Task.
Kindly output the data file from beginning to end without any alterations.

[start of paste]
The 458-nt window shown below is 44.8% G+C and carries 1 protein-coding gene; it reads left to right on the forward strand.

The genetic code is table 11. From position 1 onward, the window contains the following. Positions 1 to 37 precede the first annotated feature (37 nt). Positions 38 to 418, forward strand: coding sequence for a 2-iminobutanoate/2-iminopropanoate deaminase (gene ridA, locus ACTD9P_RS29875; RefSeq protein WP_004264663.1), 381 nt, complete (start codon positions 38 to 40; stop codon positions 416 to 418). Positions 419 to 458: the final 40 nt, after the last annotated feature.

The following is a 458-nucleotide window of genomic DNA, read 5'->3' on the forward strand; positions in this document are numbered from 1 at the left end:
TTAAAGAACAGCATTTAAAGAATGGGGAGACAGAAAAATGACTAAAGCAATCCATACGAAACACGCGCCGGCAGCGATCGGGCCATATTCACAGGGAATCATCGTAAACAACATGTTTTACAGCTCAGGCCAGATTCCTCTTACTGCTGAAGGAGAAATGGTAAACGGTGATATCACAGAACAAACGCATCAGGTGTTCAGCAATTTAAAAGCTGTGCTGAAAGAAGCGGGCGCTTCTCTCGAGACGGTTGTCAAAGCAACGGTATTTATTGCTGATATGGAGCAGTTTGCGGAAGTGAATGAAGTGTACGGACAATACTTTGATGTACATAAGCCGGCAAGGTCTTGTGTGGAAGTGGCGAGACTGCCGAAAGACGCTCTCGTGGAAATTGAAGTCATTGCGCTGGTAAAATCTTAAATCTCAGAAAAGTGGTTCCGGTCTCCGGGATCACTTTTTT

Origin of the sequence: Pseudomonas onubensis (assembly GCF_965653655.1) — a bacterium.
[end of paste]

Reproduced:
The 458-nt window shown below is 44.8% G+C and carries 1 protein-coding gene; it reads left to right on the forward strand.

The genetic code is table 11. From position 1 onward, the window contains the following. Positions 1 to 37 precede the first annotated feature (37 nt). Positions 38 to 418, forward strand: coding sequence for a 2-iminobutanoate/2-iminopropanoate deaminase (gene ridA, locus ACTD9P_RS29875; RefSeq protein WP_004264663.1), 381 nt, complete (start codon positions 38 to 40; stop codon positions 416 to 418). Positions 419 to 458: the final 40 nt, after the last annotated feature.

The following is a 458-nucleotide window of genomic DNA, read 5'->3' on the forward strand; positions in this document are numbered from 1 at the left end:
TTAAAGAACAGCATTTAAAGAATGGGGAGACAGAAAAATGACTAAAGCAATCCATACGAAACACGCGCCGGCAGCGATCGGGCCATATTCACAGGGAATCATCGTAAACAACATGTTTTACAGCTCAGGCCAGATTCCTCTTACTGCTGAAGGAGAAATGGTAAACGGTGATATCACAGAACAAACGCATCAGGTGTTCAGCAATTTAAAAGCTGTGCTGAAAGAAGCGGGCGCTTCTCTCGAGACGGTTGTCAAAGCAACGGTATTTATTGCTGATATGGAGCAGTTTGCGGAAGTGAATGAAGTGTACGGACAATACTTTGATGTACATAAGCCGGCAAGGTCTTGTGTGGAAGTGGCGAGACTGCCGAAAGACGCTCTCGTGGAAATTGAAGTCATTGCGCTGGTAAAATCTTAAATCTCAGAAAAGTGGTTCCGGTCTCCGGGATCACTTTTTT

Origin of the sequence: Pseudomonas onubensis (assembly GCF_965653655.1) — a bacterium.